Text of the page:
Salvation and Suffering in Scripture: How Fullness of Truth strengthened my faith

Stained glass window at the Washington National Cathedral

While my friends were at the Catholic New Media Conference this week, my husband tended to me as I lay in bed with a terrible stomach bug. This was the first time I’d been sick while married, and both Dan and I were quite scared when I woke up Tuesday morning without strength to stand…or when I was convulsing from dehydration.

The week gave me time to reflect on a Conference I attended last weekend: “Why the Cross? Salvation and Suffering in Scripture” presented by Fullness of Truth Catholic evangelization ministries. Quite unexpectedly, that conference changed my life.

When Suffering Hit

As mentioned in a previous blog, my family has just begun the process of grief after losing my great-grandmother. She was really the matriarch of my dad’s side; common in Hispanic culture. After the Rosary last Tuesday and funeral Wednesday, I went back to work Thursday morning to a stressed-out office. Friday, I set up our apostolate’s booth at the Fullness of Truth conference.

Needless to say, I felt stretched thin.

Saturday and Sunday morning, I awoke with weakness and pain, but went to work at the Fullness of Truth conference. Reaching out to folks all day is exhausting for an introvert like me.

Redemptive Suffering Explained

Catholics have this Weird and Wonderful Way to view suffering. That very Weird and Wonderful Way was opened up to me in a totally new light during the talks by Dr. Scott Hahn, Dr. Brant Pitre, Dr. Michael Barber, and Dr. John Bergsma last weekend. Half these men are converts to Catholicism. All of them completely opened my eyes.

Now? This is one of my favorite Scripture verses:

Now I rejoice in my sufferings for your sake, and in my flesh I am filling up what is lacking in the afflictions of Christ on behalf of his body, which is the church. (Saint Paul to the Colossians 1:24)

I don’t usually like to admit it, but the fact is that I live in constant expectation of pain. My fibromyalgia leaves me no choice. Last weekend, as I sat amid 1,500 other people hearing these talks, I had that kind of existential epiphany: God brought you to work this Conference for your own good.

Why Suffer?

Suffering in today’s world has no meaning. Pointless. Fruitless. That’s why we try so tirelessly to rid ourselves of all suffering.

And it’s true that suffering is not good! Now, I can’t explicate entirely the Catholic Weird and Wonderful Way to deal with suffering, but suffice it to say that we are Pauline:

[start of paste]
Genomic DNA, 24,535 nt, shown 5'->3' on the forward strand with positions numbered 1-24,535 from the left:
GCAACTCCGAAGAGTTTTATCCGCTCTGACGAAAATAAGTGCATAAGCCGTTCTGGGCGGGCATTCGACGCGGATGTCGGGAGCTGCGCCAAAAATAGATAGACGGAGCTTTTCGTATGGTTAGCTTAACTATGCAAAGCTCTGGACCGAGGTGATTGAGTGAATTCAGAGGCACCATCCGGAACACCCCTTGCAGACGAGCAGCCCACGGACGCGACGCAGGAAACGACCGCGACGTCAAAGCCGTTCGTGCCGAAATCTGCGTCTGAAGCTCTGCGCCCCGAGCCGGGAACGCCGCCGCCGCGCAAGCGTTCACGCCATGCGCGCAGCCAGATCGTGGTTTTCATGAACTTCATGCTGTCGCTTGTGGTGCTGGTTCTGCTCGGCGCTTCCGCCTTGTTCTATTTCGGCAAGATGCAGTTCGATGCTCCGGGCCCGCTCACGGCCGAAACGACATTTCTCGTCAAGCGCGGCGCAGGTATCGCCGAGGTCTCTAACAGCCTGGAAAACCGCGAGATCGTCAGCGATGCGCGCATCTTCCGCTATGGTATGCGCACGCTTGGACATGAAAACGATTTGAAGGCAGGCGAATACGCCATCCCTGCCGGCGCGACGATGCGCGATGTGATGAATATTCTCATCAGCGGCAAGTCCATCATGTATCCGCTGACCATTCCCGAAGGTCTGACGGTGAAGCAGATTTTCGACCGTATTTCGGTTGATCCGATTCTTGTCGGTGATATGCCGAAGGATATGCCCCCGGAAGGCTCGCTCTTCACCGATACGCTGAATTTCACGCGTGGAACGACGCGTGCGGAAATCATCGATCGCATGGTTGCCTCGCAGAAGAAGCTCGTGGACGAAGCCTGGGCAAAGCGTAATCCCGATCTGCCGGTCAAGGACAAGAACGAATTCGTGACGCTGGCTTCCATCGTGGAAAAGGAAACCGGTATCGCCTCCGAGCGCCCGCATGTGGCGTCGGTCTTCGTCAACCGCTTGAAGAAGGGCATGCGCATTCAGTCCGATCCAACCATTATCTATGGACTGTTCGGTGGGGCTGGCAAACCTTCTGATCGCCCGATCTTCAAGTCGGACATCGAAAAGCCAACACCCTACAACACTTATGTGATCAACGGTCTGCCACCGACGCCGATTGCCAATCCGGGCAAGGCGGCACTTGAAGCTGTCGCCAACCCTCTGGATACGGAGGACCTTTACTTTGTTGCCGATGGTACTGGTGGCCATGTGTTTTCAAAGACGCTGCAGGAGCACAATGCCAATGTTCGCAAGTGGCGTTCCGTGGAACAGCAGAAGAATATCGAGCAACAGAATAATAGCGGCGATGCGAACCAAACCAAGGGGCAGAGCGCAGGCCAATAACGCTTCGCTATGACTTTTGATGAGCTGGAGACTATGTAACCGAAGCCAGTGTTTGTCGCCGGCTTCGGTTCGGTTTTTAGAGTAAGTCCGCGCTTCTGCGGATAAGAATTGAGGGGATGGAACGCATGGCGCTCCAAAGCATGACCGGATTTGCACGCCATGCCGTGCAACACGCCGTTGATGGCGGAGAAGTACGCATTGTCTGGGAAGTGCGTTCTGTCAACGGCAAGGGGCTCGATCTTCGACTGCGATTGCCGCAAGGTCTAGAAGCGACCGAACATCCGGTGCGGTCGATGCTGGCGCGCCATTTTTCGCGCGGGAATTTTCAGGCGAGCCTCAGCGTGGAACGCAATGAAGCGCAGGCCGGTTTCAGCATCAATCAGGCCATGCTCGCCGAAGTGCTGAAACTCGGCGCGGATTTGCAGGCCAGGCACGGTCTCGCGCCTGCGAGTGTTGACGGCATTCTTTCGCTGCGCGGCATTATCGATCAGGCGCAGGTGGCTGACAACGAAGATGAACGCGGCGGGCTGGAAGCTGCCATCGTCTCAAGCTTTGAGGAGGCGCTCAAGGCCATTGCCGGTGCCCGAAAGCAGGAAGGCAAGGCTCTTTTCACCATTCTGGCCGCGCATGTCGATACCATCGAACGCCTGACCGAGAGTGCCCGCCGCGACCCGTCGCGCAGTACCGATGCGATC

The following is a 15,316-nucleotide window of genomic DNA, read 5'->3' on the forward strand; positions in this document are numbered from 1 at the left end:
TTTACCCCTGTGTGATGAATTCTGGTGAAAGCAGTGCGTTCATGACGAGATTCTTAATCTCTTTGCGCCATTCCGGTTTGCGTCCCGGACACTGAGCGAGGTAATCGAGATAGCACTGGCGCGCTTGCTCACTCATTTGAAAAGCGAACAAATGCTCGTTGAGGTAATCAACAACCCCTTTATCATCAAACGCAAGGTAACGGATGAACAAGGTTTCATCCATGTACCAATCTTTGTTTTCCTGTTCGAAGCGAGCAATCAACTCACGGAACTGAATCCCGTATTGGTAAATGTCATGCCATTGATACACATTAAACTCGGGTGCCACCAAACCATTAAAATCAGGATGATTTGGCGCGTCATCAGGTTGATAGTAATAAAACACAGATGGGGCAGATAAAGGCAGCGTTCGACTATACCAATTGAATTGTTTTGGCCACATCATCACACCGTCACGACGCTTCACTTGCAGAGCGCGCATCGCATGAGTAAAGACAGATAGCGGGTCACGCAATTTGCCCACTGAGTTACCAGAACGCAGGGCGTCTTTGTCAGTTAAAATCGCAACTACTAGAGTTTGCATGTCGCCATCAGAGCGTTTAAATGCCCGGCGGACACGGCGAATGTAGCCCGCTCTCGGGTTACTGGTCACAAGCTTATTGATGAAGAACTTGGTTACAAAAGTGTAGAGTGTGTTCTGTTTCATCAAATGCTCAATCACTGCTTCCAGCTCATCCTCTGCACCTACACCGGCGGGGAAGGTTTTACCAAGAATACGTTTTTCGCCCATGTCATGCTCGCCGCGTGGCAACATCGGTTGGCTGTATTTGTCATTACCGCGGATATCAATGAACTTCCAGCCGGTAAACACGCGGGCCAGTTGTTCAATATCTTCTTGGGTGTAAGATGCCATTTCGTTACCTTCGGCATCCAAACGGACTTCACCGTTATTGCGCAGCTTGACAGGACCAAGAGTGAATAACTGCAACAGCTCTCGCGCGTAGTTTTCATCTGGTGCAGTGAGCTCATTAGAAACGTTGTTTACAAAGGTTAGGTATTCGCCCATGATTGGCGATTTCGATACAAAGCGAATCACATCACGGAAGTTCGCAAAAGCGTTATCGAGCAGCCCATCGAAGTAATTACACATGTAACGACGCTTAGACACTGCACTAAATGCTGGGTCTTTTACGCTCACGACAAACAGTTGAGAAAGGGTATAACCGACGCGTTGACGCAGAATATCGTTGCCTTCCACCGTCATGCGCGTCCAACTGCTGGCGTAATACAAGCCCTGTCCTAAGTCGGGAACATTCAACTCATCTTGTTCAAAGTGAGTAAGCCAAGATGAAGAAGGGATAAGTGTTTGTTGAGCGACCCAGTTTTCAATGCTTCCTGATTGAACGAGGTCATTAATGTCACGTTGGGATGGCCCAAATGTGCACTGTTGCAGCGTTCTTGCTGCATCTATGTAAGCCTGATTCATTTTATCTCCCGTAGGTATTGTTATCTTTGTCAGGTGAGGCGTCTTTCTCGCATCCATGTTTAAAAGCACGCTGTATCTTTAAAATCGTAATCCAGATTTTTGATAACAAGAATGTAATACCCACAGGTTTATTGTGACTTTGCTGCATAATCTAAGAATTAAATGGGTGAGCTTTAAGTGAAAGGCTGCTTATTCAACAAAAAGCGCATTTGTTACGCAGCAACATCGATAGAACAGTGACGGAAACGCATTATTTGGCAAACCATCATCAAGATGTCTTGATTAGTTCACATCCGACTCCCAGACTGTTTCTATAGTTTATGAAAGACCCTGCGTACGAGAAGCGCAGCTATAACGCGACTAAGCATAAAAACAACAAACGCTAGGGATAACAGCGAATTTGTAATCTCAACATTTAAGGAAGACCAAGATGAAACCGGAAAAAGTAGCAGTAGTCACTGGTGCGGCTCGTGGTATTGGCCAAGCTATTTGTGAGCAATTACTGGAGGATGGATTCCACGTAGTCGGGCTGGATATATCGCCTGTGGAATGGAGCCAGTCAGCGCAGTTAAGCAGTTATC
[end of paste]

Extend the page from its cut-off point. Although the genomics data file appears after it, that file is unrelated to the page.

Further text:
…For you did not receive the spirit of slavery to fall back into fear, but you have received the spirit of sonship. When we cry, ‘Abba! Father!’ it is the Spirit himself bearing witness with our spirit that we are children of God, and if children, then heirs, heirs of God and fellow heirs with Christ, provided we suffer with him in order that we may also be glorified with him. (Romans 8:15-17)

Baptized Into Christ’s Death

In particular, Dr. Brant Pitre’s talk “Baptism: The Sacrament of Crucifixion” both empowered and solaced me. Pitre demonstrated how our baptism unites us with Christ Crucified. A few nuggets he connected:

Do you not know that all of us who have been baptized into Christ Jesus were baptized into his death? We were buried therefore with him by baptism into death, so that as Christ was raised from the dead by the glory of the Father, we too might walk in newness of life. (Romans 6:3-4)

Henceforth let no man trouble me; for I bear on my body the marks (Greek: stigmata) of Jesus. (Galatians 6:15)

Enjoy this video from the start of Pitre’s talk. If you want to hear the entire thing, Fullness of Truth has the audio for sale on their site.

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4 comments

  1. Great post on suffering! While I don’t have fibromyalgia, I have friends and patients who suffer from it. I see how painful it can get. In my work, I see suffering every day and it has brought me to understanding co-redemptive suffering. I hope you’ve recovered from your stomach bug.

    • Terry, thanks for the comment. It’s so true, isn’t it – the more we understand co-redemptive suffering, the closer we can come to God. What a gift.
      I am recovering well, thanks for the well wishes. Just training my stomach back to normal!

  2. Angela, you write, “I don’t usually like to admit it, but the fact is that I live in constant expectation of pain.” My heart goes out to you… I am so blessed in that I usually experience pain out of choice (elective knee surgery, etc.).

    I have a beautiful life and couldn’t ask for more graces from God. However, I don’t like to admit it but I live in constant expectation of some sort of grief or hardship & I pray that God will give me the graces to bear whatever he sends my way should He choose to.

    By the way, you write so gracefully & eloquently – I love receiving your posts in my inbox.

    God Bless,

    Christine
    aka http://www.deaconswife.com

    • Christine, I sure can empathize with you. That expectation of grief or hardship is tough to live with, and I’m glad you take that to the Lord. I hope He can transform all of our worries and fears into trust. That’s one virtue I struggle to maintain. Thanks for your comment – hearing from readers makes blogging so much more personal and meaningful.

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